A double handle kitchen faucet may be more time consuming to repair than a regular unit, but it doesn't have to be harder. Find out about double handle kitchen faucet repair with help from a home renovation contractor in this free video clip.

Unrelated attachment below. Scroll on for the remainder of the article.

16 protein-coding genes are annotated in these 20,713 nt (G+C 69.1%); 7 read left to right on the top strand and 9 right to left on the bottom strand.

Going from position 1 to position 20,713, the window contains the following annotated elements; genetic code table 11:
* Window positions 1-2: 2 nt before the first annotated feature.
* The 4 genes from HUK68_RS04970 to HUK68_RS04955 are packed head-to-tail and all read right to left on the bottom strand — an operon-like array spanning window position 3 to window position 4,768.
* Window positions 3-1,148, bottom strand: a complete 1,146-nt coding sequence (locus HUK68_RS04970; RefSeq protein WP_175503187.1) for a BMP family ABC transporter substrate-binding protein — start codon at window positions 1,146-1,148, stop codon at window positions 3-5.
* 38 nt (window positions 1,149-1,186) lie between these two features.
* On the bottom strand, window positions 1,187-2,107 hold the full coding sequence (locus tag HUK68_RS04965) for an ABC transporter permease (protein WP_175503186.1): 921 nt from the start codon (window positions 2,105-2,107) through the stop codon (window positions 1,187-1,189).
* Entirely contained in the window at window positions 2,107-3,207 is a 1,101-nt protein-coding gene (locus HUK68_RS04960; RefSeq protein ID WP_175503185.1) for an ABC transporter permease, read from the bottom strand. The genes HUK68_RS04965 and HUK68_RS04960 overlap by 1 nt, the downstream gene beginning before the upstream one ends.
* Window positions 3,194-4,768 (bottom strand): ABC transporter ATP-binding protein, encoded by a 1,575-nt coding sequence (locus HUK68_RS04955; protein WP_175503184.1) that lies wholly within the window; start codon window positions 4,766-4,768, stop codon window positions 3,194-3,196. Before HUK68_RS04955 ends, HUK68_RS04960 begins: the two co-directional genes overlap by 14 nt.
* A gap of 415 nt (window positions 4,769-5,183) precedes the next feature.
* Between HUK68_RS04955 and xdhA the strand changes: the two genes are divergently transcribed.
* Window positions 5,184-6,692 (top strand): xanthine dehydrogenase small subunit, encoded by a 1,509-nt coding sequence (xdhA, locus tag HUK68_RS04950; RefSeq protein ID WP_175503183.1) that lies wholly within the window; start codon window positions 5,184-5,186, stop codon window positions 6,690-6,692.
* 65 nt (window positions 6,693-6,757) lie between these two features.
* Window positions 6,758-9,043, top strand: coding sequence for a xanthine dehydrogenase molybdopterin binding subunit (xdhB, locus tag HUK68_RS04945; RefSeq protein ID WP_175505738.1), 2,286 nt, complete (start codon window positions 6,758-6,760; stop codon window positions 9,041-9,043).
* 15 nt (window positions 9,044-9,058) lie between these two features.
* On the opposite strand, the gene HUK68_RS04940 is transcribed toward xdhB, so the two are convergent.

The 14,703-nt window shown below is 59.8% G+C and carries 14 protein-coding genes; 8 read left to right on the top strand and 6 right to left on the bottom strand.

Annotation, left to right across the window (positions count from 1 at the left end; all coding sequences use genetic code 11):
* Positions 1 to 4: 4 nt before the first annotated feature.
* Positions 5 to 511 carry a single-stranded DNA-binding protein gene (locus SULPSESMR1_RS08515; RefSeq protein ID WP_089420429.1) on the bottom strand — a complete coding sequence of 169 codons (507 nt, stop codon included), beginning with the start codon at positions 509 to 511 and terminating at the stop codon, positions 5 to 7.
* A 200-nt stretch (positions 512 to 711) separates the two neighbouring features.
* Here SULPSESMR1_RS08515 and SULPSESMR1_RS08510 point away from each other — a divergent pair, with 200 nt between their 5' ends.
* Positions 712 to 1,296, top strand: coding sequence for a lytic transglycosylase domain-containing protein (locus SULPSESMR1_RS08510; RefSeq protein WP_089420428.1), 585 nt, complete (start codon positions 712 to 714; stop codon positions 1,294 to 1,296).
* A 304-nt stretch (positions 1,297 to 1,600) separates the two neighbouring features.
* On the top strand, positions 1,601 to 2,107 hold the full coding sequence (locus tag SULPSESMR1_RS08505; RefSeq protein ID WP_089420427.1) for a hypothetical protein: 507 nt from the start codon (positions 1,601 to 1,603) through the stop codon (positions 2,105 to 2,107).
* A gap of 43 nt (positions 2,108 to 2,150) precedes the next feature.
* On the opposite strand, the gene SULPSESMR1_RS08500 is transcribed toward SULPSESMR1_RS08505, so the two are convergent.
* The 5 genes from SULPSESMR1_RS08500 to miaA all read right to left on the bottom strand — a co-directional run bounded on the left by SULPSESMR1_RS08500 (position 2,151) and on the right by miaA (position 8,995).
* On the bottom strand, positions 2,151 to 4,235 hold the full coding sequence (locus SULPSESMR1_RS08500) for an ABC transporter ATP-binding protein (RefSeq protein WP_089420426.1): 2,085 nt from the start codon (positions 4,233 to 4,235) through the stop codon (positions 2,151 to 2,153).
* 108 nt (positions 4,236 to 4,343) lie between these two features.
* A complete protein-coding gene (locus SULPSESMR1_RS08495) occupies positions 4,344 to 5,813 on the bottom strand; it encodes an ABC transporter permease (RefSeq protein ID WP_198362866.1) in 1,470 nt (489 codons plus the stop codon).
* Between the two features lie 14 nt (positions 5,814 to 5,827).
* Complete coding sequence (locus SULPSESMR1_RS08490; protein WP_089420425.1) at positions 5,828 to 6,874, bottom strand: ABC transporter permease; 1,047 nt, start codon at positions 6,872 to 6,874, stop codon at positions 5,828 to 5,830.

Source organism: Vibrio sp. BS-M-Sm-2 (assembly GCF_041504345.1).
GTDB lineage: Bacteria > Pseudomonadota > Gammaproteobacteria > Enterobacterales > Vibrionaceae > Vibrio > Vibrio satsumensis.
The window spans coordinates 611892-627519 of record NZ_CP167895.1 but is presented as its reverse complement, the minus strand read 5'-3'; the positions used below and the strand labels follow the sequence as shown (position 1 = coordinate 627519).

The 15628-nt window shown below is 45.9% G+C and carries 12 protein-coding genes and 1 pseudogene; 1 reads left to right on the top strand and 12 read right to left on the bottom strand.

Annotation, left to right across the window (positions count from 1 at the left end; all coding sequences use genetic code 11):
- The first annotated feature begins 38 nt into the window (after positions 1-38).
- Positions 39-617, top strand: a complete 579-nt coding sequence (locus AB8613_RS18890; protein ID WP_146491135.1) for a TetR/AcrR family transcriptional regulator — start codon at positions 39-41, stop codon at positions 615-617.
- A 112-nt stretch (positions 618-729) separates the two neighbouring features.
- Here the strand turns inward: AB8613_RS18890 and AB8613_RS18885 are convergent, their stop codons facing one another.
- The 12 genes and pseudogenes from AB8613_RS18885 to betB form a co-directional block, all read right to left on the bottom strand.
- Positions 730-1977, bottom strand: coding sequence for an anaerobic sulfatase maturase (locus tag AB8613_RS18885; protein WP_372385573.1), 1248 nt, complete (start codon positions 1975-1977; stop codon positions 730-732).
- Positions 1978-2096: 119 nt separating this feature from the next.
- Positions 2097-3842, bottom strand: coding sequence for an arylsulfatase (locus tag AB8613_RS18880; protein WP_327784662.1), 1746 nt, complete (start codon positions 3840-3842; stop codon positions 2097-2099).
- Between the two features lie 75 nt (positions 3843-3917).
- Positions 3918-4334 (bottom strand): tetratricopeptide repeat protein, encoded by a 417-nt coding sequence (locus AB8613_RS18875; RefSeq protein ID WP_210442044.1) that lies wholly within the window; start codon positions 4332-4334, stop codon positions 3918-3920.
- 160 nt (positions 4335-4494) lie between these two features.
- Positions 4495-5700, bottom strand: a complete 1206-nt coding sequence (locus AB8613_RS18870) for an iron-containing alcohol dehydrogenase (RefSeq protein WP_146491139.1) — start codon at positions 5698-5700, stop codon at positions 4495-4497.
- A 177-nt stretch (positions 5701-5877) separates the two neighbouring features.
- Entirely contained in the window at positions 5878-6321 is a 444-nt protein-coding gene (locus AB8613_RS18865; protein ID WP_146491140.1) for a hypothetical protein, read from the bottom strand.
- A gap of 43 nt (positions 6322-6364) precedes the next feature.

I'm Roger Bacon with RGB Renovations and this is how you repair a double handled kitchen sink. This one is an older style sink with two handles and one spout. There's all kinds of different kitchen sinks these days. Some only have one handle. This has two and that means each knob comes off separately. Take a small screwdriver and pry up the little cap that covers the screw and holds the handle down, set that aside. In fact, we're going to clog up the sink just in case we drop a part down in there, it won't go down the drain. If you look down in there you can see there's a screw head and this one is a Phillips Head so we use a different kind of screwdriver, put it right in there and hopefully it loosens up. If you've got an old sink sometimes these don't work. They're all rusted. This one is coming off okay. We've got that screw loose. Let's take it out and set it aside. Then we'll start lifting that handle off. These can be tricky. This one came off okay. We're lucky. Now, this is an escutcheon. So, we're going to use our trusty pliers and gently loosen that up. There we go. Too much pressure you can damage a thin metal or plastic escutcheon and you may have to replace it. This one's okay. Now we can see the valve. This one has a little bit of leaking right here. This is what turns when you've got your faucet handle on there, you can see that's turning. So what we're going to do now is turn off the water underneath the sink. Turn them off and with our handle on there, check to make sure it's off. Yep, water's off. Now we can take the actual faucet stem right out of there. With our pliers again we're going to gently loosen the next nut down. So many different kinds of sinks. These are all a little bit different but the principle is the same, some kind of metal or plastic nut holds a metal or plastic stem right inside that valve body and we just have to loosen it up and get it out. So this time we're going to pull up, gently. Now we've got our stem assembly out and by turning it you can see how it releases the water. So we've got several gaskets here which we're just going to replace this time, little O rings, pop those guys out, set those O rings aside and we'll look down inside and see if there's anything else we can see. Sometimes there's a different style of ceramic disc or rubber washers that actually control the flow of water. This one is all built in. So if this doesn't work we'll just get a whole new faucet and install it. Let's put our gaskets back together here. We'll wipe off a little bit of this corrosion that's formed around this part and notice that it has a small indexing tab which makes it only fit in one way which is handy. Tighten that back down. We'll put our escutcheon back on in case we ever have to take it off again it will be a little easier. Now this handle looks like it only goes on one way. It's got an indexed edge and if we put it back on there it should only fit down in one way. Looks like that's okay. We've got our screw, it goes right back down the center. It feels pretty good. We'll put our little plastic cap back on the top and push it down in and turn the water back on underneath the sink. There it comes. Now we turn it off, no more leaks. I'm Roger Bacon and this is how you repair a two handled sink faucet.